the pro se nomenclature problem

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Things need to lighten up here at shlep after all that Fair Use business last week.   It seems like a good opportunity for my alter ego Prof. Yabut to continue his campaign against confusing terminology (such as blog, blawg and blang) and on behalf of clear, “plain” language that is easily understood by the public, and even by lawyers.     

   

Frankly, there are too many terms used to denote persons who are in court as parties to a lawsuit without a lawyer — and, more important, none of them seems particularly satsifying.  As Prof. Jona Goldschmidt notes in the first footnote of a recent monograph about assisting “self-represented litigants”:

“Courts in American states on the East Coast, the Midwest, and the South generally refer to SRLs as pro se litigants, from Latin meaning for oneself, or on one’s own behalf. Black’s Law Dictionary (7th ed.) 1236 (1999). Western state courts (e.g., Arizona, California) refer to them as pro pers, a shorthand version of the phrase pro persona, meaning for one’s own person., Id. at 1232, or in propria persona, meaning in one’s own person. Id. at 796. In Commonwealth countries, the phrase commonly used is “litigants in person.”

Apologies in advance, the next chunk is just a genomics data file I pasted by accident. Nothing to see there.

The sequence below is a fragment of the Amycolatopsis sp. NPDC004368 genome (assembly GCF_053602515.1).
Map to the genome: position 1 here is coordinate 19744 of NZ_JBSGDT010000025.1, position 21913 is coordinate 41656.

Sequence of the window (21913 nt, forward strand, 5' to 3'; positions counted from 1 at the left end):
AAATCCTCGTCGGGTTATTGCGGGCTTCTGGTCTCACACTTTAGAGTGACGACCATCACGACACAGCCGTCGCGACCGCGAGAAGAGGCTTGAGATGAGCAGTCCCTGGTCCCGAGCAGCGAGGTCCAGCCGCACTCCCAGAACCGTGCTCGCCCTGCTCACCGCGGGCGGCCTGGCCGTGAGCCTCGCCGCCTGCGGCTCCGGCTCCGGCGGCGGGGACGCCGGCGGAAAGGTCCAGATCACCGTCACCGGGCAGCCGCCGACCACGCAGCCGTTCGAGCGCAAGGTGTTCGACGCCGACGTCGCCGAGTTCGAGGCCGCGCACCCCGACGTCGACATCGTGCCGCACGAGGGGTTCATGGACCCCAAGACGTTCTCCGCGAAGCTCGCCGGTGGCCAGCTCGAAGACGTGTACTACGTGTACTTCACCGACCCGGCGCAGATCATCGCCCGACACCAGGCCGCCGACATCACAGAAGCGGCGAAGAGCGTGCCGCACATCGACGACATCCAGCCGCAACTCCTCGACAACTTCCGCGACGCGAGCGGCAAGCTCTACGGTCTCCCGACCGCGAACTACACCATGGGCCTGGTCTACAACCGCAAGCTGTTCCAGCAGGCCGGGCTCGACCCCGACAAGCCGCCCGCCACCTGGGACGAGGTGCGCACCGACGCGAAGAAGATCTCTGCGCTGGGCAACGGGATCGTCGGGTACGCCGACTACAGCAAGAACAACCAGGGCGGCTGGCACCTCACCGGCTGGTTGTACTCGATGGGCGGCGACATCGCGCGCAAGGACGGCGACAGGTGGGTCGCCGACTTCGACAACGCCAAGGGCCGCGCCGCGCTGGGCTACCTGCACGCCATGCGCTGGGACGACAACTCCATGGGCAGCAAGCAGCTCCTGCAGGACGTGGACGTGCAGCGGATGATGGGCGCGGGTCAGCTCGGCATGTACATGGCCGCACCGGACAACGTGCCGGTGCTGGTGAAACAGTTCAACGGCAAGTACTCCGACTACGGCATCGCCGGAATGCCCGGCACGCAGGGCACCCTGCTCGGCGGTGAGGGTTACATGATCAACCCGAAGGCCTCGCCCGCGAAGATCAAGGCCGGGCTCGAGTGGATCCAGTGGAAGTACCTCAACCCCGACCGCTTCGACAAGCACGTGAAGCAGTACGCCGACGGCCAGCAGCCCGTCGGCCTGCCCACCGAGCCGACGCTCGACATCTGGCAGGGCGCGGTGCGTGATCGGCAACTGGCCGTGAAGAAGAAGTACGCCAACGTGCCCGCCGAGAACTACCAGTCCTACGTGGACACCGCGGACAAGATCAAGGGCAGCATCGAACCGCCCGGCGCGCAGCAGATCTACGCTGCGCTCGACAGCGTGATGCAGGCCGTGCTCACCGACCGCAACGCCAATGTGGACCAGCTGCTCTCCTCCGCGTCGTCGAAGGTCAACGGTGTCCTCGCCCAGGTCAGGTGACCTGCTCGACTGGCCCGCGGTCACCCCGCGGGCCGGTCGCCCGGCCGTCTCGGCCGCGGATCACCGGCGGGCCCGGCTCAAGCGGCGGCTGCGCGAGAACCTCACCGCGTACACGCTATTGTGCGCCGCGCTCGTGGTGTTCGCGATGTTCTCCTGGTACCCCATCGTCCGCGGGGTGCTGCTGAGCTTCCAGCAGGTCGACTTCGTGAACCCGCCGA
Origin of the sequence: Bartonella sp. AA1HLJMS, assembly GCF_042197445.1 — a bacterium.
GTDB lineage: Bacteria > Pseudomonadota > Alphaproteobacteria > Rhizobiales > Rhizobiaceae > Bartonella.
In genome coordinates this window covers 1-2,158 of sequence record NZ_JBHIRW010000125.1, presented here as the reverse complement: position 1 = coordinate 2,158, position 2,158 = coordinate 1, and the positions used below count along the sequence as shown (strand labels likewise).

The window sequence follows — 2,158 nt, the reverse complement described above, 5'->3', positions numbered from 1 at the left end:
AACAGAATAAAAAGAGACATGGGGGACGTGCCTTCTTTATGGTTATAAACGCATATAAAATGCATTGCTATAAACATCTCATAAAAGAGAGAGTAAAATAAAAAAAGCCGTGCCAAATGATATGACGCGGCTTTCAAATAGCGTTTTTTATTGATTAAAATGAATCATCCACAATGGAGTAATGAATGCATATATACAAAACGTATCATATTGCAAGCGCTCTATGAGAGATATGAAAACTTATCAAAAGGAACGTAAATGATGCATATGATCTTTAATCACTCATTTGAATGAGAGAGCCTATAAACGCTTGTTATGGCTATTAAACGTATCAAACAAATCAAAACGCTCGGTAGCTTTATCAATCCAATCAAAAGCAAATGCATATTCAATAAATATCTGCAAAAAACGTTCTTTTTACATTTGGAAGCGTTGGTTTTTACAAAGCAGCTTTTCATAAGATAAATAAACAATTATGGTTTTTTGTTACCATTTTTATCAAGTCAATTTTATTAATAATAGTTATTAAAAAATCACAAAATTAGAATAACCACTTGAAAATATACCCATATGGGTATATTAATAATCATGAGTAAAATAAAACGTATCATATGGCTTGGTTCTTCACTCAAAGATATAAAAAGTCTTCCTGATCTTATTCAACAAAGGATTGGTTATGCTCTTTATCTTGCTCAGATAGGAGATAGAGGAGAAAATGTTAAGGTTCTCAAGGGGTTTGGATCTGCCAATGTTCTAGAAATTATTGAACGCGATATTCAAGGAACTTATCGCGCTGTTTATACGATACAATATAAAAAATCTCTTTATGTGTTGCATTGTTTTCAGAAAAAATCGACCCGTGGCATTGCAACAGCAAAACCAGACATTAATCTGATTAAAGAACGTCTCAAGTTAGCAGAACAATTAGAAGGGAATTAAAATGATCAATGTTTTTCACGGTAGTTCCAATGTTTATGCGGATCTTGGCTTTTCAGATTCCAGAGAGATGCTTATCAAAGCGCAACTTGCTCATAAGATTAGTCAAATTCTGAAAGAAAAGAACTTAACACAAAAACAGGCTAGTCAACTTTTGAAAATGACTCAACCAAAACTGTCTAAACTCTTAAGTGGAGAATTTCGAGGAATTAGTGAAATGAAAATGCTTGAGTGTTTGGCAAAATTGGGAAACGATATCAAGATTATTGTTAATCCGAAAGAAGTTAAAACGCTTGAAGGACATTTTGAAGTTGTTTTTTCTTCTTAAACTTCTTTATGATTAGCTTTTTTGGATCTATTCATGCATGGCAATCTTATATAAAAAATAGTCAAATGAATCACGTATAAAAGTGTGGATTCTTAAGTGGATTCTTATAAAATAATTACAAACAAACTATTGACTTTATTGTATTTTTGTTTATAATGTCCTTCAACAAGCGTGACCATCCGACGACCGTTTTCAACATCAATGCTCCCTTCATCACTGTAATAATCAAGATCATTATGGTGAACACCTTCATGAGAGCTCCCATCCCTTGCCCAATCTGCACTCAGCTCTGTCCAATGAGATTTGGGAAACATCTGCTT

To that list (pro se, pro pers, in propria persona, self-represented, SRL, Litigant in Person, LIP), the Massachusetts trial court library adds “unrepresented.”  Here are some problems that I have with these terms:
 

 

        – pro se, pro pers, pro propria persona:  Yabut Linguistic Rule of Thumb: “It it’s Latin, it’s probably not Plain English.”  To stick the lay public with a Latin phrase to describe their litigant category or status seems counterproductive, if your goal is to demystify the justice system and achieve understanding and inclusiveness for all.  Also, just who decides how to pronounce the term? [note: my best recollection is that in Latin the vowels a, e, i, o, u, are pronounced, respectively: ah, ay, ee, oh, oo.]  Having competing Latinate phrases and geographic differences makes it even more confusing.  Unless your Pope demands you use Latin, you should eschew it.     

           — “self-represented“:  Yes, we should switch to English phrases or names.  But, the one chosen should not be an oxymoron.  The problem with “self-represented” is that, if the English language is properly and logically used, you cannot represent yourself.  Litigants are “represented” by lawyers, and lawyers represent parties, because the lawyer is the agent or spokesperson for the client, rather than the litigant addressing the court on his or her own behalf.  Take a look at the relevant Quick Definitions definition of represent at OneLook [“To serve as the official and authorized delegate or agent for. b. To act as a spokesperson for”], as well as Law.com Dictionary‘s definition of represent [“1) to act as the agent for another. 2) to act as a client’s attorney”].  Therefore, it is no surprise that OneLook covers 931 dictionaries and yet “no dictionaries indexed in the selected category [“all dictionaries”] contain the word self-represented.”